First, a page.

A new method for restoration of sensorineural hearing loss: a prospective clinical study
Sensorineural hearing loss, one of the most common diseases, has historically been regarded as an incurable and irreversible condition. The number of people with hearing loss has grown rapidly in recent years, because of the prevalence of environmental noise and the increase in the elderly population...
... Although hearing aids are provided as an alternative device to help hearing impaired people, no fundamental treatment is currently available. Several studies have shown that noise-induced hearing loss can be prevented by prior exposure to low-levels of acoustic stimuli, a procedure known as sound conditioning. However, to our knowledge, this is the first clinical study to evaluate the effects of sound conditioning on hearing restoration.
Nine patients with high-tone hearing loss were subjected to modified sound conditioning for 2 weeks. In all, 63 samples (i.e., frequency regions) were obtained. Acoustic stimuli consisted of frequency-modulated tone and amplitude-modulated narrow band noise. Behavioral hearing thresholds were compared before and after treatment to investigate the effects of modified sound conditioning.
Our findings demonstrate that modified sound conditioning improves hearing ability. On average, the behavioral hearing threshold decreased by 8.9 l dB (ie., approximately 15%) after sound conditioning for 2 weeks, followed by a 2 week break (p = 0.0001, Wilcoxon's signed-rank test with Bonferroni's correction). Twelve of the 63 samples exhibited hearing improvements in excess of 15 dB, whereas 27 samples showed hearing improvements of to dB.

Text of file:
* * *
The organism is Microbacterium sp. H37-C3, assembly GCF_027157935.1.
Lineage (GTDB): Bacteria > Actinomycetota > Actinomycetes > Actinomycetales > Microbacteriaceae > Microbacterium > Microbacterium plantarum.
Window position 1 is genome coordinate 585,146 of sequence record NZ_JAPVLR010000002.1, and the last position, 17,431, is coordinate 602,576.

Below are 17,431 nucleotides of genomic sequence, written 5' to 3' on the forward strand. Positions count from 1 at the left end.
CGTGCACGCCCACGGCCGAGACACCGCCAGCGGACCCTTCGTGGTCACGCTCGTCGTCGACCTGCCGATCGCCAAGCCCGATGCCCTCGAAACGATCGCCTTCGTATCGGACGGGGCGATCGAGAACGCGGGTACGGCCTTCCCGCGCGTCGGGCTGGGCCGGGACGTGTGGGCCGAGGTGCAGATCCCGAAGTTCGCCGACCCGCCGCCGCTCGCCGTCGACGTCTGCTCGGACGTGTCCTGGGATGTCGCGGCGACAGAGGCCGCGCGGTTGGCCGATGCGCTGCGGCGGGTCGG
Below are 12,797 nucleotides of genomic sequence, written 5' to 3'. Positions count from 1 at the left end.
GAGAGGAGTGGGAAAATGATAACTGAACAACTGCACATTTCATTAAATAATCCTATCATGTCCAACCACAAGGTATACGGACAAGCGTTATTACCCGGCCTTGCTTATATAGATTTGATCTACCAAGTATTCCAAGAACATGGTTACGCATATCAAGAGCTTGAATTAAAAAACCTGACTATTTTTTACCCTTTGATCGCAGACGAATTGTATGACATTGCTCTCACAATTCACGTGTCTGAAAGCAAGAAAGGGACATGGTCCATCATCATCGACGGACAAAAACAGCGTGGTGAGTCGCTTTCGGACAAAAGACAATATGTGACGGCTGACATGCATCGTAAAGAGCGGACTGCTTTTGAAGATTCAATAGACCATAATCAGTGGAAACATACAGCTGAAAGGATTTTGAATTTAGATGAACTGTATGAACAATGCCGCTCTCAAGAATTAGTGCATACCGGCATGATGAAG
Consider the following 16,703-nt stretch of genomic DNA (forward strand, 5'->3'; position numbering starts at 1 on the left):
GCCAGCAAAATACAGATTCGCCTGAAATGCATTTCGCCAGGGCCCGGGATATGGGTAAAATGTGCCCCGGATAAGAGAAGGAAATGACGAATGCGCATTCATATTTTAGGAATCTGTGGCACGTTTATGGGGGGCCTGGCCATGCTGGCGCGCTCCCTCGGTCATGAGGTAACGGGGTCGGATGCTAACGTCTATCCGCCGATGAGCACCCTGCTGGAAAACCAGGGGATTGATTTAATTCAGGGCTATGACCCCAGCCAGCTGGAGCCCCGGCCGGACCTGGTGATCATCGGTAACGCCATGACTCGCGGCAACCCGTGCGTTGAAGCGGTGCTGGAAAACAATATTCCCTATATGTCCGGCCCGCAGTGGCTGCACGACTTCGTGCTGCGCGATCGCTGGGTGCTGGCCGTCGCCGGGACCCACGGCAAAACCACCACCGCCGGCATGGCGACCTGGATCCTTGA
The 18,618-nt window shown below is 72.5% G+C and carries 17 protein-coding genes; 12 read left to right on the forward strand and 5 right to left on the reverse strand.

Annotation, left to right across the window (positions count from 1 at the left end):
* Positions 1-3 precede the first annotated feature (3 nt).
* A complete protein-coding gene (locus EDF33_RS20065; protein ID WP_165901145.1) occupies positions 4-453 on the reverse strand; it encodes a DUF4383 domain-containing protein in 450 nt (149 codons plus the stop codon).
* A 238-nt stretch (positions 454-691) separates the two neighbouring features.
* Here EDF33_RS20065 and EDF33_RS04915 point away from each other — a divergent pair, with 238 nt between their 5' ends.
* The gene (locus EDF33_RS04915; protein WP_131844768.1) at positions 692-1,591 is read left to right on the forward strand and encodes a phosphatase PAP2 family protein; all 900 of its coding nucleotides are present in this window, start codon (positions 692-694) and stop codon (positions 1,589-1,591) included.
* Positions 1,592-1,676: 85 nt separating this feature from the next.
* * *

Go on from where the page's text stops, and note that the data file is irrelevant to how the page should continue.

Author: Eunyee Kwak, Sangyeop Kwak, Sookjin Song, Seonwoo Kim, and Sung Hwa Hong
Organization: Department of Otorhinolaryngology-Head and Neck Surgery, Sungkyunkwan University School of Medicine, Samsung Medical Center, Seoul, Republic of Korea
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Content type: Scientific publications
Tags: hearing impaired, hearing loss, journals, senior generation, sensorineural hearing loss, rehabilitation
Categories: Medical & Functions